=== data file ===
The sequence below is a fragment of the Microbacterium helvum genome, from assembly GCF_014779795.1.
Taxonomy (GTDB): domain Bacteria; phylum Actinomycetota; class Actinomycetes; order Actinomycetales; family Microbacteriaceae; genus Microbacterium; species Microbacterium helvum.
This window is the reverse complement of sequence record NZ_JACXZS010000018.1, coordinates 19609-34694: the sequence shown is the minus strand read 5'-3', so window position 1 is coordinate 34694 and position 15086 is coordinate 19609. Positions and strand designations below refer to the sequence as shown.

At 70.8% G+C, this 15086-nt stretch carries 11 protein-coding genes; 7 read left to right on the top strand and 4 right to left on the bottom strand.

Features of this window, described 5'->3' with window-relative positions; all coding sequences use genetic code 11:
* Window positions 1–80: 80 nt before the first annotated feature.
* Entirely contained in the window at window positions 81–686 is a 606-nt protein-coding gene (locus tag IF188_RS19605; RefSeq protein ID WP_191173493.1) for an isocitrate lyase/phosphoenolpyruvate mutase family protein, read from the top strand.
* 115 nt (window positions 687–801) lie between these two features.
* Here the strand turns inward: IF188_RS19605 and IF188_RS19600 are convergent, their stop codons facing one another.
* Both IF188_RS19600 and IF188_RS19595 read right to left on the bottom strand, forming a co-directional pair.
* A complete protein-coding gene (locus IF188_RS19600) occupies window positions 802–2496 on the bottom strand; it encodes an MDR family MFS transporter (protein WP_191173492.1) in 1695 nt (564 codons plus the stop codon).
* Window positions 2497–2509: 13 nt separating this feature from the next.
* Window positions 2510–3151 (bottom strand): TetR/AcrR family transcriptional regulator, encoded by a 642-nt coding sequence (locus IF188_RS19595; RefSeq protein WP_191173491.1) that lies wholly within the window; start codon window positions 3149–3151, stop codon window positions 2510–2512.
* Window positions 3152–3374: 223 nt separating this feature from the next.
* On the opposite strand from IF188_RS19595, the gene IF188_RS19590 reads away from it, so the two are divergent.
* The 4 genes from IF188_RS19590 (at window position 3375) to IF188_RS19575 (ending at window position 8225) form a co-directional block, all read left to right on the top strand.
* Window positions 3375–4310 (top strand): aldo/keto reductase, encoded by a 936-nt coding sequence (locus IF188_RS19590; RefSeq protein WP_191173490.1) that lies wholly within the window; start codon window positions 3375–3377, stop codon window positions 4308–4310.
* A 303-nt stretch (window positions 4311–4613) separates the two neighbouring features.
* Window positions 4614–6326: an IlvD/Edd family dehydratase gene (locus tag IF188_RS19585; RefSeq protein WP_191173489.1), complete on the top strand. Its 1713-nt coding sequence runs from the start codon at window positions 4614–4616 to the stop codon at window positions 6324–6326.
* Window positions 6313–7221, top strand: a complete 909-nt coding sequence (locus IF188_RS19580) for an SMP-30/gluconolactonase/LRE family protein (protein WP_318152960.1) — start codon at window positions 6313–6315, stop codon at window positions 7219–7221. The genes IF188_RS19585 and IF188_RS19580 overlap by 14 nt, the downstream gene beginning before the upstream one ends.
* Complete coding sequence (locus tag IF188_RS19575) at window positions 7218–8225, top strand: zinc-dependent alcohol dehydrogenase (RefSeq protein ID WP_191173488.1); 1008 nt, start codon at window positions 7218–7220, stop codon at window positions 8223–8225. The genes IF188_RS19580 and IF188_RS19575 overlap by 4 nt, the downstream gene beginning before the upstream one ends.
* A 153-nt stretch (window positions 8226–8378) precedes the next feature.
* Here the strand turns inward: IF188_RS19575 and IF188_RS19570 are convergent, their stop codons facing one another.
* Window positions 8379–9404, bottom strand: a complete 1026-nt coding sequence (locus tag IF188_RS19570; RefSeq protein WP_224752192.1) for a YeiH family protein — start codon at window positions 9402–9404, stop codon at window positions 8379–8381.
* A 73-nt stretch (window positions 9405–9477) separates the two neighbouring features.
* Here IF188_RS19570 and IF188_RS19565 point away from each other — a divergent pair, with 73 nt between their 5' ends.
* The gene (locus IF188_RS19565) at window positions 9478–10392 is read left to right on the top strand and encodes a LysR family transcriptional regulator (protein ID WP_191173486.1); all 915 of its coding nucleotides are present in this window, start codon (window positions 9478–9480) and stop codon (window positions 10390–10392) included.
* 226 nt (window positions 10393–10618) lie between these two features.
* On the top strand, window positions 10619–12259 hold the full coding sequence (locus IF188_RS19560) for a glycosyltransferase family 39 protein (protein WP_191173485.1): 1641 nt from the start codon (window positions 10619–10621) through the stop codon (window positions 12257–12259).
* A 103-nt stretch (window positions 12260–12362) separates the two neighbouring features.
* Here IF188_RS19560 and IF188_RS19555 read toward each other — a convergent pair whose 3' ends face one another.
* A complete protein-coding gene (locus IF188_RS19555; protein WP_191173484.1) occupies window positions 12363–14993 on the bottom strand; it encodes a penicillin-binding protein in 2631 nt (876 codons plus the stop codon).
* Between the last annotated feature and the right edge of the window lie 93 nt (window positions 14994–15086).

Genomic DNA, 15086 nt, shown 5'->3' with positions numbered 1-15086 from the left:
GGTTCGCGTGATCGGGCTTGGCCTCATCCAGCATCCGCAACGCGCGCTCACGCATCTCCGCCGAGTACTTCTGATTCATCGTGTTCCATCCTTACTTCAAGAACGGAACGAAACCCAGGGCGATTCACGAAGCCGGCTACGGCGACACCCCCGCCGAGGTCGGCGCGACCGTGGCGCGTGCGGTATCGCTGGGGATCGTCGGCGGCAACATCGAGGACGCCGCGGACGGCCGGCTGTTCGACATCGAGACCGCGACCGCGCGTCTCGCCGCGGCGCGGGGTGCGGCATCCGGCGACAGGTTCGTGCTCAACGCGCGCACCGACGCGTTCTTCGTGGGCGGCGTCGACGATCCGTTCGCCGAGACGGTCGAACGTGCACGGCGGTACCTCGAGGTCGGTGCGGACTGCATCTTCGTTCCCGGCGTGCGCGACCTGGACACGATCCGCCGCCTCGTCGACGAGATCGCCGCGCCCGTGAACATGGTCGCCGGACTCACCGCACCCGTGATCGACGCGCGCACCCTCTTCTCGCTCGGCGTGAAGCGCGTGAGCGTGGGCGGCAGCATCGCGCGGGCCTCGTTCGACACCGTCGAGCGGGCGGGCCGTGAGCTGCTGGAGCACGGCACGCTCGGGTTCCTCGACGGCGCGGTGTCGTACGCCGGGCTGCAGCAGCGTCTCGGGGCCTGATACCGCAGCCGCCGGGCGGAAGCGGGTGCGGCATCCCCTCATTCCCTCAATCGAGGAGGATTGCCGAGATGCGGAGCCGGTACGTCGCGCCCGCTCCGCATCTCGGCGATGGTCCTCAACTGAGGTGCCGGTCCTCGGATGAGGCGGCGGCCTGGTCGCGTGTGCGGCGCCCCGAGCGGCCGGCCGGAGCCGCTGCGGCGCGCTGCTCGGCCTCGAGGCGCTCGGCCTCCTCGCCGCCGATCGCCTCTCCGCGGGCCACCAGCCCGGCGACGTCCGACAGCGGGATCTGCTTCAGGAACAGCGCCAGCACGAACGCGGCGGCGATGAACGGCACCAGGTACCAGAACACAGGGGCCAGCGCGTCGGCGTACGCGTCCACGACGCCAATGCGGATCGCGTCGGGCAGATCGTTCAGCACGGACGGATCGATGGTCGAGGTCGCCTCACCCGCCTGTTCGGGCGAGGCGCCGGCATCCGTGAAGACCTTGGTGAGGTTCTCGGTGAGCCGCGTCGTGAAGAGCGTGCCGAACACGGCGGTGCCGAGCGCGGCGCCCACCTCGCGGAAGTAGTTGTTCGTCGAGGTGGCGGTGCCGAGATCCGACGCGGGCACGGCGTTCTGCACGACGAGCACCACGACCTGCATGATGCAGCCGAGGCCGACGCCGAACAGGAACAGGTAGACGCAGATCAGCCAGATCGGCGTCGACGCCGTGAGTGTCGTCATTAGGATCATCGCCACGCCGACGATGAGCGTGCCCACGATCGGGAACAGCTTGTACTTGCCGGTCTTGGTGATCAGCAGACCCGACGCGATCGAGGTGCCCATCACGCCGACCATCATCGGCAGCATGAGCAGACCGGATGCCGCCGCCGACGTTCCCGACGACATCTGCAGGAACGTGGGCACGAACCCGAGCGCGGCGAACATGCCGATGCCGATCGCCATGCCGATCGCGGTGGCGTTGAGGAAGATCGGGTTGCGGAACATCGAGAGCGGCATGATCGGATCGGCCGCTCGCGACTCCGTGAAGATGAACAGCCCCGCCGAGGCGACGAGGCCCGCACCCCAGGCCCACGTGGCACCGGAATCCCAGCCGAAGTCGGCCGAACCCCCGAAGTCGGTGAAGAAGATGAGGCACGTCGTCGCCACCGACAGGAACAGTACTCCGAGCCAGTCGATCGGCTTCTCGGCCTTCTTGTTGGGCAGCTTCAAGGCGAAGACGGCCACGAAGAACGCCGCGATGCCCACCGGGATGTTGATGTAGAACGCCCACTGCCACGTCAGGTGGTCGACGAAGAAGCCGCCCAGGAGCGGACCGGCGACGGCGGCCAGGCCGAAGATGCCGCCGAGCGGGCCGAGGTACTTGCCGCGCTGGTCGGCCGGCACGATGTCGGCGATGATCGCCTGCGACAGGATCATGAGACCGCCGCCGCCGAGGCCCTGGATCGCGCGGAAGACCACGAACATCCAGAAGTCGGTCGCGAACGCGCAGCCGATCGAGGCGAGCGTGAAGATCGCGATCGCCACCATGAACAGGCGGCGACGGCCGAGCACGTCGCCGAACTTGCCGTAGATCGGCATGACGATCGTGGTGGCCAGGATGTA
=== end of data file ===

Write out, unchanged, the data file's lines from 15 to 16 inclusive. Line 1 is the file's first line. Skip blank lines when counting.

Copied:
* On the opposite strand from IF188_RS19595, the gene IF188_RS19590 reads away from it, so the two are divergent.
* The 4 genes from IF188_RS19590 (at window position 3375) to IF188_RS19575 (ending at window position 8225) form a co-directional block, all read left to right on the top strand.